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Chapter 8

Chapter 8

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Department
Psychology
Course
PSYB01H3
Professor
Connie Boudens
Semester
Fall

Description
Chapter 8: Quasiexperimental and Nonexperimental Designs QUASIEXPERIMENTAL DESIGN  For independent variables such as age, ethnicity, socio-economic status etc., an
 experimenter either selects participants who have a particular characteristic or studies participants who have been exposed to specified events, such as war or trauma, or might live in certain settings or situations, such as a neighborhood or a geographic region  When particular individual characteristics are used for the bases of selecting research participants, an experimenter is often interested in studying the effects of these subject variables on a dependent measure  When exposures to events, situations, or settings that emanate from the ―real world‖ define how participants are selected, we refer to this type of independent variable as a natural treatment  In studies of the effects of a natural treatment on a dependent variable, exposure and nonexposure would form two levels of the independent variable  Quasiexperiment is one that investigates the effects of a quasi-independent variable on a dependent variable  Quasiexperiment resembles a true experiment except for the degree to which an experimenter can directly control and manipulate one or more of the independent variables o Can randomly assign participants to experimental and control conditions  Quasiexperiments offer a fertile research design for investigating some of the most important and creative questions in psychology  Two major types of quasiexperimental designs o Nonequivalent-control group designs: Nonequivalent-control-group designs have experimental and comparison groups that are designated before the treatment occurs and are not created by random assignment o Before-and-after designs: Before-and-after designs have a pretest and posttest but no comparison group. In other words, the participants exposed to the treatment serve, at an earlier time, as their own controls. NATURAL TREATMENTS AS QUASI-INDEPENDENT VARIABLES  Examples of natural treatments are historical events such as war, presidential assassinations, and terrorist attacks; natural disasters such as hurricanes, earthquakes, and tsunamis; and more ordinary, system-level practices and policies such as new educational curricula, school closings, and changes in rules governing drug prescriptions of physicians  Natural treatments fall into the class of quasi-independent variables that cannot be directly manipulated; the researcher can provide only an ―after-the-fact‖ or ex post facto analysis }f its effect on a particular dependent variable such as memory, suicide rates, or grades SUBJECT VARIABLES AS QUASI-INDEPENDENT VARIABLES  Example: Compared social attention and nonsocial attention as measured by speeded target detection in persons with schizophrenia and in a control group of healthy volunteers o Diagnosis of schizophrenia was the quasi-independent variable: We selected participants on the subject variable of diagnosis and formed our experimental group based on the presence of existing schizophrenia and our control group based on the absence of schizophrenia o Manipulated within subjects two forms of attention, social and nonsocial, and presented these two experimental tasks in a counterbalanced order  Schizophrenia study is an example of a quasiexperiment that used a mixedfactorial design o Combines both between- and within-subjects factors  Presence or absence of a diagnosis of schizophrenia is the between-subjects factor that is used to form patient and control groups o Cannot be manipulated or controlled of the experimenter  Type of attention, social or nonsocial, is the within-subjects factor that is manipulated and under the complete control of the experimenter NONEQUIVALENT-CONTROL-GROUP DESIGNS  Control group can never be considered to be equivalent to the experimental group o Pre-existing differences cannot be equalized by random assignment as would be the case in a true experiment o Most common The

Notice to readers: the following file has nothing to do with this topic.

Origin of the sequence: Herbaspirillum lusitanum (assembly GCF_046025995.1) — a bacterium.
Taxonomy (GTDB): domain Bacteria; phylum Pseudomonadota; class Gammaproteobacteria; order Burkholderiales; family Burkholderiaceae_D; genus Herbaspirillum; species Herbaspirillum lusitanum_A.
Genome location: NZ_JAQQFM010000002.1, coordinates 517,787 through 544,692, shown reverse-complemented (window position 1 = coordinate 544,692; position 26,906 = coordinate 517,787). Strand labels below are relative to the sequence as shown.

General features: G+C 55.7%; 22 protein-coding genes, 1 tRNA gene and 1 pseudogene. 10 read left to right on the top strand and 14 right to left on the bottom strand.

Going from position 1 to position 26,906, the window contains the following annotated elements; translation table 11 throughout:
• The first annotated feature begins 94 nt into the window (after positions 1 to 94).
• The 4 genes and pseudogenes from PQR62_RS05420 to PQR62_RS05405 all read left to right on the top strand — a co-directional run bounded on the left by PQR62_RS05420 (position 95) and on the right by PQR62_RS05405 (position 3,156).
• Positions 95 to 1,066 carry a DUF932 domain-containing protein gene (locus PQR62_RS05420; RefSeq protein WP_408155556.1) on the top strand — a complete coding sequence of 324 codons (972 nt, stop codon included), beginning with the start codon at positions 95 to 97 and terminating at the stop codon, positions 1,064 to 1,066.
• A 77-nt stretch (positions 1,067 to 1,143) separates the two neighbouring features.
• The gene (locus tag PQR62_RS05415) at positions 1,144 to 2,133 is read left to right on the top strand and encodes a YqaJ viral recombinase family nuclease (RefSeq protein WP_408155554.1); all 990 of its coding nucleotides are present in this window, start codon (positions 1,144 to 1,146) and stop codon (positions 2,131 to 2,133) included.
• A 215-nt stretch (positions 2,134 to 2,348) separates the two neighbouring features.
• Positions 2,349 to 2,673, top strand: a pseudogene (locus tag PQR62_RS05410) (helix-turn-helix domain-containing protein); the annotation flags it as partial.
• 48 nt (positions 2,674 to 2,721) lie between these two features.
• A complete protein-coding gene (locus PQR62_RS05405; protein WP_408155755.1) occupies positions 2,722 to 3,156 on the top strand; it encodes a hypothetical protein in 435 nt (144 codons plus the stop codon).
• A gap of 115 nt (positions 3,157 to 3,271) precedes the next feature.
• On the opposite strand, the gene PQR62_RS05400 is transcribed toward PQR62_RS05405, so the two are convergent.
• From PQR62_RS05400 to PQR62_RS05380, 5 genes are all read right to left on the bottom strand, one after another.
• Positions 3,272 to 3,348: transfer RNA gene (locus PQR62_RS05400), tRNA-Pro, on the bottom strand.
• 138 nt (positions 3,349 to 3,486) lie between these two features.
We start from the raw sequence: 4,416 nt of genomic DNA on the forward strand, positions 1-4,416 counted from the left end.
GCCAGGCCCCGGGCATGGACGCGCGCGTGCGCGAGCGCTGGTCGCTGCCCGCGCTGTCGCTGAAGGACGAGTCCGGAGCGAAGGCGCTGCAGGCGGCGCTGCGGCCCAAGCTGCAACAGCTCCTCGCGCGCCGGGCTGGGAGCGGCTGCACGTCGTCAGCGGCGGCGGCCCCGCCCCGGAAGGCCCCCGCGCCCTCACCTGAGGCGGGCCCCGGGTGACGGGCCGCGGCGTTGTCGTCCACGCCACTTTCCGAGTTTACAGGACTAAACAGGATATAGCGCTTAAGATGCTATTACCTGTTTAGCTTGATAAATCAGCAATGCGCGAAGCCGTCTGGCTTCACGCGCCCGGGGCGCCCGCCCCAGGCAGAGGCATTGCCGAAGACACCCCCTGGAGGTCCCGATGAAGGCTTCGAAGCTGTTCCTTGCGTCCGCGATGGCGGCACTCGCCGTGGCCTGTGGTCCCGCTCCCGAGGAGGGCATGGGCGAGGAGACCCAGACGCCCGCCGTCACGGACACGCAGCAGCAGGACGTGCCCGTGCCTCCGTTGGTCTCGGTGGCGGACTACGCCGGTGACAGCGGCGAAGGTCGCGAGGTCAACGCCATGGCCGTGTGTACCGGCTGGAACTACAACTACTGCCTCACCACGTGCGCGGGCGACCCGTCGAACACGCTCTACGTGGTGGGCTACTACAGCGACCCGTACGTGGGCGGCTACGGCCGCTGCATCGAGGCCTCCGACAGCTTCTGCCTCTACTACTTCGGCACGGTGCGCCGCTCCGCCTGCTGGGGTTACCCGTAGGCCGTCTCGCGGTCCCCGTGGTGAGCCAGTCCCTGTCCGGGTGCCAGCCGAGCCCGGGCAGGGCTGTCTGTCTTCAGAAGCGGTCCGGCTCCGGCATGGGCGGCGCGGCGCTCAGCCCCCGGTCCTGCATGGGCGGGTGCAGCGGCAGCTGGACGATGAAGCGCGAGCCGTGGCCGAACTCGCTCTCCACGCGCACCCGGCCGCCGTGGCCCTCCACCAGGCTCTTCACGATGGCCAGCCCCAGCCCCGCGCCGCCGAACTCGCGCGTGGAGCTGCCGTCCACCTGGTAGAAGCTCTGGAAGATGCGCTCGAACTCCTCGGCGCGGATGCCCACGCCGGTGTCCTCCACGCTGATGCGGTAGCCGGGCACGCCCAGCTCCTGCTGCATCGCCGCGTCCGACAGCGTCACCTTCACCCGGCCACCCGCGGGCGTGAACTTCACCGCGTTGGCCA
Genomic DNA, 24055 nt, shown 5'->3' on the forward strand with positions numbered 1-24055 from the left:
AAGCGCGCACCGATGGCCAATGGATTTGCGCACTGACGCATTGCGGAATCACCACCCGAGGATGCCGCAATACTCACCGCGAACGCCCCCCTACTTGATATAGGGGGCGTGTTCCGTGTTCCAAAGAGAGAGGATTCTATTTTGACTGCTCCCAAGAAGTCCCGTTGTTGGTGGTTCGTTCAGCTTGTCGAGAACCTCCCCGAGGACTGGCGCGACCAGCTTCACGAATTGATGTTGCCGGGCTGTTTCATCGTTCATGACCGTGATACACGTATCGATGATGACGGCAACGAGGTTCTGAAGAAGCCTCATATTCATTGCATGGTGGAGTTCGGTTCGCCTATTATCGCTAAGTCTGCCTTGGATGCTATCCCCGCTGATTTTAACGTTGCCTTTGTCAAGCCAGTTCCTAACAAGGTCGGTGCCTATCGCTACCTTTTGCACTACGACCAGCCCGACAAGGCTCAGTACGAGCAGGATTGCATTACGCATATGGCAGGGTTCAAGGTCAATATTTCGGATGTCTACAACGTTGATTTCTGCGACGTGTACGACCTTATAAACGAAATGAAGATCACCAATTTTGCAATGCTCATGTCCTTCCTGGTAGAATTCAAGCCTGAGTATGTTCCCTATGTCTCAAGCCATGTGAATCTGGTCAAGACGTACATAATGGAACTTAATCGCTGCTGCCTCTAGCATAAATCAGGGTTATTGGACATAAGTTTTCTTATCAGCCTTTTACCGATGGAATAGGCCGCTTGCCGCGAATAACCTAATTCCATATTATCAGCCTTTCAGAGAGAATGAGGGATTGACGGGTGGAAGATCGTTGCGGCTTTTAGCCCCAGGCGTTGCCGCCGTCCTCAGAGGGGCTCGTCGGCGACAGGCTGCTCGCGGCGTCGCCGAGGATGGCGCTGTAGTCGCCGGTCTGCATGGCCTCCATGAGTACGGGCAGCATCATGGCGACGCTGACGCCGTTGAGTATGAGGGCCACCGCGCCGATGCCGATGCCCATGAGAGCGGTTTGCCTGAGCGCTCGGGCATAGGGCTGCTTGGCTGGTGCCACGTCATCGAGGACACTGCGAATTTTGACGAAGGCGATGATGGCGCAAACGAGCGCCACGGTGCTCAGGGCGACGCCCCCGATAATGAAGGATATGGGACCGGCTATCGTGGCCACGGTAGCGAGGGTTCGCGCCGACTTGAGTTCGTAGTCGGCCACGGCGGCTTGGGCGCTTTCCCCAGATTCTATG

which is referred to as a nonequivalent-control-group design  Nonequivalent-control-group designs have experimental and control groups that have been predetermined or predesignated by either an existing subject characteristic or an already-occurred natural treatment and are not created by random assignment  Ruth Wageman- used a quasiexperimental design to investigate how the organization of work tasks and rewards affected work team functioning  Research question was whether it was preferable to organize work and work rewards in a way that stressed either interdependence or individual autonomy  Allowed district managers to choose which intervention they would implement in their work team o Management of some teams stressed interdependence, others, autonomy, and still others, a hybrid model in which members worked part of the time as an interdependent team and part of the time as autonomous individuals  Did not use random assignment to determine which team received which management style  She did compare pretest and posttest team performance, her three groups likely differed considerably regardless of whether their district managers stressed interdependence, individual autonomy, or a combination of the two  May be important interactions among the characteristics of the managers and the intervention they chose to apply to their work teams o Ex. Hybrid model may be effective with a certain management personality  Team performance improved more for the hybrid model of management than with either interdependence or autonomy  Quasiexperimental studies with nonequivalent control or comparison groups often receive high marks for their external validity in general, and their ecological validity in particular MATCHING  Individual matching individual cases in the treatment group are matched with similar individuals in the control group o Can create a control group that is very similar to the experimental group  Aggregate matching identifying a comparison group that matches the treatment group in the aggregate rather than trying to match individual cases o Finding a comparison group that has similar distributions on key variables  Researcher matches on a variable that is highly related to the dependent variable  Can collect pretest measures and then match participants either individually or in the aggregate on pretest scores  Regression artifact-threat to internal validity that occurs when subjects who are chosen for a study because of their extreme scores on the dependent variable become less extreme on the posttest due to natural cyclical or episodic change in the variable  Regression to the mean Trend for extreme scores on a measure to move closer to the group average when retested due to inherent unreliability of measurement BEFORE-AND-AFTER DESIGNS  Common feature of before-and-after designs is the absence of a comparison group  Basis for comparison is provided by comparing the pretreatment to the posttest measures  Useful for studies of interventions that are experienced by virtually every case in some population, such as total coverage programs like Social Security  Interrupted-time-series design is often used in quasiexperimental research to examine observations before and after a naturally occurring treatment  John Gibbons and colleagues- interrupted-time-series design to examine the effects of a naturally occurring treatment  Researchers investigated the effect of public health warnings about the safety of antidepressant drugs issued by U.S. and European regulators in 2003 and 2004  Researchers wanted to know whether the policies that discouraged the use of antidepressants in treating children and adolescents had inadvertently led to untreated depression in the young that in turn contributed to their jump in suicide rates  Naturally occurring treatment is the policy change discouraging the use of antidepressants in children and adolescents  Compared suicide rates of children and adolescents before and after the regulators issued their warnings  Gibbons and colleagues interpreted these findings as showing that regulatory policies discouraging the use of antidepressants in children and adolescents may have inadvertently increased suicide rates for these groups  Results have remarkable ecological validity as they suggested antidepressants may help reduce suicide rates of children, adolescent, and adults across counties and states  Studies may De viewed as quasiexperiments of the effects of a natural treatment (public health warnings)on a dependent variable or outcome measure (suicide rates)  David P. Phillips- study of the effect of TV soap-opera suicides on the number of actual suicides in the United States illustrates a powerful multiple group before-and-after design  Several before-and-after comparisons are made involving the same independent and dependent variables but with different groups o Identified 13 soap-opera suicides in 1977 and then recorded the U.S. suicide rate in the weeks prior to and following each TV story o Researcher had 13 different before-and-after studies, one for each suicide story. In 2 of these 13 comparisons, deaths due to suicide increased from the week before each soap-opera suicide to the week after  Repeated-measures panel designs include several pretest and posttest observations, and time series designs, such as the interrupted-time-series study of Gibbons and colleagues, which include many observations in both pretest and posttest periods  Repeated-measures panel designs are stronger than simple before-and-after panel designs because they allow the researcher to study the process by which an intervention or treatment has an impact over time  Time series design - compare the trend in the dependent variable up to the date of the intervention or event whose effect is being studied and the trend in the dependent variable after the intervention  Substantial disparity between the preintervention trend and the postintervention trend is evidence that the intervention or event had an impact  Time series designs are particularly useful for studies of the impact of new laws or social programs that affect everyone and that are readily assessed by some ongoing measurement A QUASIEXPERIMENT